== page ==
Sailfish 6200 Platinum – blue-water performer
  |  First Published: December 2007

Sailfish boats are made on the Far North Coast in the village of Alstonville, between Lismore and Ballina. They are made for fishermen by fishermen so nothing is overlooked when it comes to features.

Most boats that leave the factory are custom-made because each of us has our own ideas on how a boat should be rigged. Dealer fit-out is minimal. The test rig we launched at St. George Motor Boat Club was the new 6.2m 6200 Platinum Series with sports hardtop. Powered by the new 90hp Honda four strokes, it fair pushed us along at a mighty 33knots with the rev counters at 5800rpm.

Up forward the anchor roller at the end of a short bowsprit, T bollard and a deep self-draining anchor well are accessed from the cuddy through a small, squeezy, outward-opening hatch. There’s also walk-around access to the sharp end with plenty of grab rails but with my ample girth I found it a bit tricky.

As an option the cuddy can come with V-berth, stove, toilet, etc but our boat had just a carpeted floor and ceiling, two side windows and the transparent, smoked ceiling hatch. Basically the area was just for storage of large items.

There’s heaps of room under the large hardtop for skipper and passenger to sit in comfort. The two seats, adjustable fore and aft, have armrests and are suited to long trips. Seated, the top of the windscreen obscured my view when driving but when standing there was excellent visibility.

The large twin throttle quadrant fell nicely to my right hand and a single trim button works both motors together while a couple of buttons on the dash trim out each motor separately.

A Navman GPS and Navman sounder were flush-mounted into the dash, as were the Faria engine instruments, giving the helm station clean, uncluttered lines. Standard issue is a compass plus a six-way switch panel to control the electrics. There’s plenty of room on the dash if you want to mount radar or other electronic gadgets.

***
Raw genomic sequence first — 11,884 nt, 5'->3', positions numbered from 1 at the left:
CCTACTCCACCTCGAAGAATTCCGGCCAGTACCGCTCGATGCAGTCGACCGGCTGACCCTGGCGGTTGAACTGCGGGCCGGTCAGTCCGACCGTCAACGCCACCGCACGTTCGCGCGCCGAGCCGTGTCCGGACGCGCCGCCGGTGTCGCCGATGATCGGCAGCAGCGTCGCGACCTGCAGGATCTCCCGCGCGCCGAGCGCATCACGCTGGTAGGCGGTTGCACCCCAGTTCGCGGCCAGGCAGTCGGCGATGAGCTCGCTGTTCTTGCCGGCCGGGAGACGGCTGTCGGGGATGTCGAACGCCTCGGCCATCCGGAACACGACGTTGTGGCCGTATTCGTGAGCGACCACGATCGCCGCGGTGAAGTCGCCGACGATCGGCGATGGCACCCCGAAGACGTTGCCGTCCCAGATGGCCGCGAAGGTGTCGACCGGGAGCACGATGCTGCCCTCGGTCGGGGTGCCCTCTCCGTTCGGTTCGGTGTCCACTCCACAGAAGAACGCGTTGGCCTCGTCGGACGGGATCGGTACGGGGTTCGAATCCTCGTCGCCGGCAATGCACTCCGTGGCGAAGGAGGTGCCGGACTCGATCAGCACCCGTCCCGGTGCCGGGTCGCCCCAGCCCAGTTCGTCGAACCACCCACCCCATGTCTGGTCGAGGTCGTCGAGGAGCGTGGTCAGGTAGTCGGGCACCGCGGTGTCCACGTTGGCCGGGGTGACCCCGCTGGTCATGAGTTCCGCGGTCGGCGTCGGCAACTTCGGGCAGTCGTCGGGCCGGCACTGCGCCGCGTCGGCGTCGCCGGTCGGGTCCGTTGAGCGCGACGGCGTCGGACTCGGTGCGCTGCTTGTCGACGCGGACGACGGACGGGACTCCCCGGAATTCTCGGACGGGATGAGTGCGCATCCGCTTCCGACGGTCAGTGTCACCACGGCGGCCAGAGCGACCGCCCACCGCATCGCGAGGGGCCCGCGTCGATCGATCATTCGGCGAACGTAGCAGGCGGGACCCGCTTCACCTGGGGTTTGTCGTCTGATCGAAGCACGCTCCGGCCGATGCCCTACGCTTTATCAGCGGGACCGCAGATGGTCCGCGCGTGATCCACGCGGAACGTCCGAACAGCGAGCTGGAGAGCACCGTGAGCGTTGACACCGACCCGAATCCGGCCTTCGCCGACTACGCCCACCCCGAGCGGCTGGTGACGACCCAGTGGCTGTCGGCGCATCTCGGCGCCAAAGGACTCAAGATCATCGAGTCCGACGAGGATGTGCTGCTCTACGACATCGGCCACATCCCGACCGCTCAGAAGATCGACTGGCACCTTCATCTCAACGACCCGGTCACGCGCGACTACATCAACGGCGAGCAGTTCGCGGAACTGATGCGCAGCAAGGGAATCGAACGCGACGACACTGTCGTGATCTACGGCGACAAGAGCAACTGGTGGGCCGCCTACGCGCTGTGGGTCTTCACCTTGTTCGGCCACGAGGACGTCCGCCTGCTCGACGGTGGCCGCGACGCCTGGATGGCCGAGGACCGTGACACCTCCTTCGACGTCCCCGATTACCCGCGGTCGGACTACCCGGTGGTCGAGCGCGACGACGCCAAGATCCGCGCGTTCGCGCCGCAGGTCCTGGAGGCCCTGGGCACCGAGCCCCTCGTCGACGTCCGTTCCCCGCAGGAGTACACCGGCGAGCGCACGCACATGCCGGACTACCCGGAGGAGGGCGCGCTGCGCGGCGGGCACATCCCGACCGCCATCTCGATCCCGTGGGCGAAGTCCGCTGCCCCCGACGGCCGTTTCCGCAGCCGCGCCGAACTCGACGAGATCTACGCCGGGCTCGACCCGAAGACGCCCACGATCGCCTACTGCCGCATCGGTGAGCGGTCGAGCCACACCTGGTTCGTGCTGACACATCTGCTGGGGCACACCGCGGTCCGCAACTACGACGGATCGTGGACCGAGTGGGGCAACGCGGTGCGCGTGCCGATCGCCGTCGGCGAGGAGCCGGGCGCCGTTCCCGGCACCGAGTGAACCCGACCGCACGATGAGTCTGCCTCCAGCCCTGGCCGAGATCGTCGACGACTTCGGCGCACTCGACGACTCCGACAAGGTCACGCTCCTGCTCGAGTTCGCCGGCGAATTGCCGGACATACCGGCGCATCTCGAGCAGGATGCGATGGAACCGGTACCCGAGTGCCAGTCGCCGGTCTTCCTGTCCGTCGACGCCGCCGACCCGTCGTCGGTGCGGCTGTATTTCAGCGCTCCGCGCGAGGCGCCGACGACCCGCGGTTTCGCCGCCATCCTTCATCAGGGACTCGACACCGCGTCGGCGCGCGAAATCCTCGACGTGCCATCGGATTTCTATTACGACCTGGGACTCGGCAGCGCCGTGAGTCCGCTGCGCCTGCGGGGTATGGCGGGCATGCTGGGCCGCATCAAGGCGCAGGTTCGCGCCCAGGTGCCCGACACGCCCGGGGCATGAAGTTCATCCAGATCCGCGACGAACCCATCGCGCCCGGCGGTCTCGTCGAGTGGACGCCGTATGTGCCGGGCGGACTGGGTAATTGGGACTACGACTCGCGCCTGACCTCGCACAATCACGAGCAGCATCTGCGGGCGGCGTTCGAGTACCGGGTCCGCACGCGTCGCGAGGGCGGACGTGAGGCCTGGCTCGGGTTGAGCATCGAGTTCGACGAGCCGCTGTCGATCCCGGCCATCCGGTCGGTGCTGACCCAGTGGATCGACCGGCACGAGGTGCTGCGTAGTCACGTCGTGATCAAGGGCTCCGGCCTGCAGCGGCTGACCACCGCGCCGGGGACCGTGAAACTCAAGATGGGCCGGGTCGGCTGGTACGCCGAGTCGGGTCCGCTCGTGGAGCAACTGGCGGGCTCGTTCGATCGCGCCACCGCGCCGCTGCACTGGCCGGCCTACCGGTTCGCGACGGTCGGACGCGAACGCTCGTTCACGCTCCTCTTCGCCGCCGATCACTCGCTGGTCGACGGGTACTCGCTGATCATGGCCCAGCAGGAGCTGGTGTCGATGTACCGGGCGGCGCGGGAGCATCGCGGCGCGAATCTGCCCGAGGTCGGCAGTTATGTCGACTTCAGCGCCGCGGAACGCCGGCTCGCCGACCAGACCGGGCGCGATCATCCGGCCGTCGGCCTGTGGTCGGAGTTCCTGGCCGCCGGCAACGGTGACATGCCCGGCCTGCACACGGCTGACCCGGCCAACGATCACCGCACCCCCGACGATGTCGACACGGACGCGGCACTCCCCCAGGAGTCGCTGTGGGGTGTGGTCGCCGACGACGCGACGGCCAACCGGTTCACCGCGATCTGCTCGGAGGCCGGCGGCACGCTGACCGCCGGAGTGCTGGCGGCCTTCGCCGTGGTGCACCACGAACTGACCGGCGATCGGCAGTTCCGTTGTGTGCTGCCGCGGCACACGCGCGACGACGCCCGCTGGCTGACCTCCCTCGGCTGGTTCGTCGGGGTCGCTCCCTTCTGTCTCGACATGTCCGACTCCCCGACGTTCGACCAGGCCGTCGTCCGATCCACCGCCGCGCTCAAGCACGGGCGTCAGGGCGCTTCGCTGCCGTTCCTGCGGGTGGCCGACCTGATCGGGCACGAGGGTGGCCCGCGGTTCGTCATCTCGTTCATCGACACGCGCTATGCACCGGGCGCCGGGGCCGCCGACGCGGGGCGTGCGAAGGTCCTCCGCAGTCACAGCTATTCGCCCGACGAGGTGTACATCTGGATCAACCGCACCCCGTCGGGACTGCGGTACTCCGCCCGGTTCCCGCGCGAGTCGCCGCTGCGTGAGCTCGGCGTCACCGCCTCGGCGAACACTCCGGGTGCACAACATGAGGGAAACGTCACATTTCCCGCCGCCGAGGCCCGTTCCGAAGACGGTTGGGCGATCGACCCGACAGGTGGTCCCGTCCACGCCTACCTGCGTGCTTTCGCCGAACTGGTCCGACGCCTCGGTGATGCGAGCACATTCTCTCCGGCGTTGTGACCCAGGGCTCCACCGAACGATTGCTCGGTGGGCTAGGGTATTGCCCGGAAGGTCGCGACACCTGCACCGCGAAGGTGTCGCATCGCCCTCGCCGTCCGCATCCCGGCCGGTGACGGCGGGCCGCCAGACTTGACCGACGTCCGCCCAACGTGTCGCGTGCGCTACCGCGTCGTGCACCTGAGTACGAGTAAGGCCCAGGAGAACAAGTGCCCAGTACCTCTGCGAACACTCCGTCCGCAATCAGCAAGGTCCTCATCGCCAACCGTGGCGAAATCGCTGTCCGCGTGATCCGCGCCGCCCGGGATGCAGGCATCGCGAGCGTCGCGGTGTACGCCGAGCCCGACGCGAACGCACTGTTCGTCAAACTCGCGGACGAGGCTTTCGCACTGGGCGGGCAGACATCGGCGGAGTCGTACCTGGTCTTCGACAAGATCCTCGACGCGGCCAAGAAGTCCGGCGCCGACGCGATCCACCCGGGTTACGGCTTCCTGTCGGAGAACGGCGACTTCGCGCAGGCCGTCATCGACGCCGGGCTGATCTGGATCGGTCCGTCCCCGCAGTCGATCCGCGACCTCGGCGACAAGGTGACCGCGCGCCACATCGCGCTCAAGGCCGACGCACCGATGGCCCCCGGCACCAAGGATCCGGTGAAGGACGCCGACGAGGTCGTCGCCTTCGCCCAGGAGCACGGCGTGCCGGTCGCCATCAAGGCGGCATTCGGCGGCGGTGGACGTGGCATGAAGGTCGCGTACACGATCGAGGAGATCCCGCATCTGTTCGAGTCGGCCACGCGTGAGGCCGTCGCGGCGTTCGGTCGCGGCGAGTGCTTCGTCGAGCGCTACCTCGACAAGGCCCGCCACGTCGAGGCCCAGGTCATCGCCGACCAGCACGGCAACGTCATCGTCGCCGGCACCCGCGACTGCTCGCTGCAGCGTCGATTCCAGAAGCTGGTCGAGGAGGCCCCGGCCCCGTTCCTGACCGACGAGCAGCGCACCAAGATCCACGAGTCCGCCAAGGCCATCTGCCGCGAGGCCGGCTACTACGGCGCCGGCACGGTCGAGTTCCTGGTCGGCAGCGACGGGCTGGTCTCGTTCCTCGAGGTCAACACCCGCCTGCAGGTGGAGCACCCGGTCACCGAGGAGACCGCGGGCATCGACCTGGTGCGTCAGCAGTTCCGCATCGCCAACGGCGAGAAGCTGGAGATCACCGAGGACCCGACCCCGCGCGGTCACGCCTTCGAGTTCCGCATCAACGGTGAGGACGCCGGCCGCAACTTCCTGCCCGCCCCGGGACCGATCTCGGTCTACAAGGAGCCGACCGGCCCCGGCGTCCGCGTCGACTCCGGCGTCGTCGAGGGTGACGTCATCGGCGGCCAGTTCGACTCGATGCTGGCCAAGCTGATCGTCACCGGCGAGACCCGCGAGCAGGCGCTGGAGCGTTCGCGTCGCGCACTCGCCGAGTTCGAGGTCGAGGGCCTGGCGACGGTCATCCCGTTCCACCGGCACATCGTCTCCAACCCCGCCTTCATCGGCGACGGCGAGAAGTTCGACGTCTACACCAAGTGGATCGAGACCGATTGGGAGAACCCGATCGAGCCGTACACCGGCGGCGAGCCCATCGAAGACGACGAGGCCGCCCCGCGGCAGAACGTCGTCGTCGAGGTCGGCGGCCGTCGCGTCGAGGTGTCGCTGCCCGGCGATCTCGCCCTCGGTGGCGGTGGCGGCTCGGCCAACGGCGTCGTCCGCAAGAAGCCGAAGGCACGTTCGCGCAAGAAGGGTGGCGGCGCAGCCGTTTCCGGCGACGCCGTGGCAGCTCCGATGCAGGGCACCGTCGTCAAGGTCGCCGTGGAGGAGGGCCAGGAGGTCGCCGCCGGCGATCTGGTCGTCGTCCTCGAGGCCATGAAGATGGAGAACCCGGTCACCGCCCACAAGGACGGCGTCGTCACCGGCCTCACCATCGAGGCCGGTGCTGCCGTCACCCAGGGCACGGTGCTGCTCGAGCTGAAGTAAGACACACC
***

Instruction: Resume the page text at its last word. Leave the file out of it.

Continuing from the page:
Up in the hardtop were the entertainment system and the Navman VHF two-way radio plus a couple of pockets for personal items such as mobile phones and car keys.

Behind the helm and passenger station are two small, rear-facing seats with storage underneath which can be insulated for drinks or bait. A small step down to the cockpit floor can be a trap for the unwary, so be careful.

A short ladder accessed from the foredeck gives entry onto the hard top to get a better view of where the fish are. At the rear of the hardtop is the six-shooter rocket launcher, 360° white navigation light, two halogen cockpit lights and the VHF radio aerial, all well away from rods when the bite gets hot. There are flush-mounted LED lights for the helm area.


Deep, large pockets run either side of the cockpit and the starboard one has a rod or gaff rack. I loved the six angled, inset rod holders in the coamings as well as the two on the aft rail to give as many options as possible when setting a pattern of lures.

The large cockpit is drained by a self-closing scupper below the through-transom walk-out to the engines. The deep-pile marine carpet is great for bare feet and the padded gunwales make digging the hips in against a rampaging fish very comfortable.

On the port side is a Bermuda bait preparation table. In the starboard pocket at the rear is a deck wash on a spring-coiled hose.

For mooring, there are two T-bollards at the rear. Under the floor are two 120-litre fuel tanks that allow quite a respectable range. Fuel fillers are flush-mounted in the coamings roughly amidships and each tank has its own breather at the transom.

In the port transom is a plumbed live-bait well that will accommodate around four to five slimies or maybe a dozen yakkas. To starboard another similar size well can hold drinks, bait or be optionally plumbed as a second live-bait tank.